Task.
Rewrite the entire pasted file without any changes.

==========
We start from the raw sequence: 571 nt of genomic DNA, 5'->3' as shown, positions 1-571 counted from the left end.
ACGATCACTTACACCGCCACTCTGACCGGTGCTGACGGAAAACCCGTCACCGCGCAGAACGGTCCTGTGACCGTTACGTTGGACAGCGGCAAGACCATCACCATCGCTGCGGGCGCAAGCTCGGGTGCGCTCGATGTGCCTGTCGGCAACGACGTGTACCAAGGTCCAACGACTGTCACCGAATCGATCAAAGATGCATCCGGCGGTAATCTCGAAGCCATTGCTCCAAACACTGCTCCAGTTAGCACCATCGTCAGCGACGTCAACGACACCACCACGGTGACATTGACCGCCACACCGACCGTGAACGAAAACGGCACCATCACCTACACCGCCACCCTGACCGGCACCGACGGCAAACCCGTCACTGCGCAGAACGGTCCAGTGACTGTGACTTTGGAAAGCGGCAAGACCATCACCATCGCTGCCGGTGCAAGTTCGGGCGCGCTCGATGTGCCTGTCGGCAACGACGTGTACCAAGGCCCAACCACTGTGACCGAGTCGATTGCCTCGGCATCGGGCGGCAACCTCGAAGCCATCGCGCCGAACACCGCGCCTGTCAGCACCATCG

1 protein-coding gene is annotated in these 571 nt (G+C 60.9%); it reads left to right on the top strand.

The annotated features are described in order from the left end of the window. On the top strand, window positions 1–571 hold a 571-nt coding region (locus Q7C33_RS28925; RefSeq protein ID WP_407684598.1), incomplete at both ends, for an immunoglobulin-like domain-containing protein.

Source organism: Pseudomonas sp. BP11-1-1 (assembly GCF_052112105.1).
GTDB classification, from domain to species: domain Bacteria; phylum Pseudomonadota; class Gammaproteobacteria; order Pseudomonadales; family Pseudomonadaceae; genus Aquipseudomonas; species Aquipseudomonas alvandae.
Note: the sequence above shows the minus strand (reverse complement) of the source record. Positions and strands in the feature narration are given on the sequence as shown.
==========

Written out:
We start from the raw sequence: 571 nt of genomic DNA, 5'->3' as shown, positions 1-571 counted from the left end.
ACGATCACTTACACCGCCACTCTGACCGGTGCTGACGGAAAACCCGTCACCGCGCAGAACGGTCCTGTGACCGTTACGTTGGACAGCGGCAAGACCATCACCATCGCTGCGGGCGCAAGCTCGGGTGCGCTCGATGTGCCTGTCGGCAACGACGTGTACCAAGGTCCAACGACTGTCACCGAATCGATCAAAGATGCATCCGGCGGTAATCTCGAAGCCATTGCTCCAAACACTGCTCCAGTTAGCACCATCGTCAGCGACGTCAACGACACCACCACGGTGACATTGACCGCCACACCGACCGTGAACGAAAACGGCACCATCACCTACACCGCCACCCTGACCGGCACCGACGGCAAACCCGTCACTGCGCAGAACGGTCCAGTGACTGTGACTTTGGAAAGCGGCAAGACCATCACCATCGCTGCCGGTGCAAGTTCGGGCGCGCTCGATGTGCCTGTCGGCAACGACGTGTACCAAGGCCCAACCACTGTGACCGAGTCGATTGCCTCGGCATCGGGCGGCAACCTCGAAGCCATCGCGCCGAACACCGCGCCTGTCAGCACCATCG

1 protein-coding gene is annotated in these 571 nt (G+C 60.9%); it reads left to right on the top strand.

The annotated features are described in order from the left end of the window. On the top strand, window positions 1–571 hold a 571-nt coding region (locus Q7C33_RS28925; RefSeq protein ID WP_407684598.1), incomplete at both ends, for an immunoglobulin-like domain-containing protein.

Source organism: Pseudomonas sp. BP11-1-1 (assembly GCF_052112105.1).
GTDB classification, from domain to species: domain Bacteria; phylum Pseudomonadota; class Gammaproteobacteria; order Pseudomonadales; family Pseudomonadaceae; genus Aquipseudomonas; species Aquipseudomonas alvandae.
Note: the sequence above shows the minus strand (reverse complement) of the source record. Positions and strands in the feature narration are given on the sequence as shown.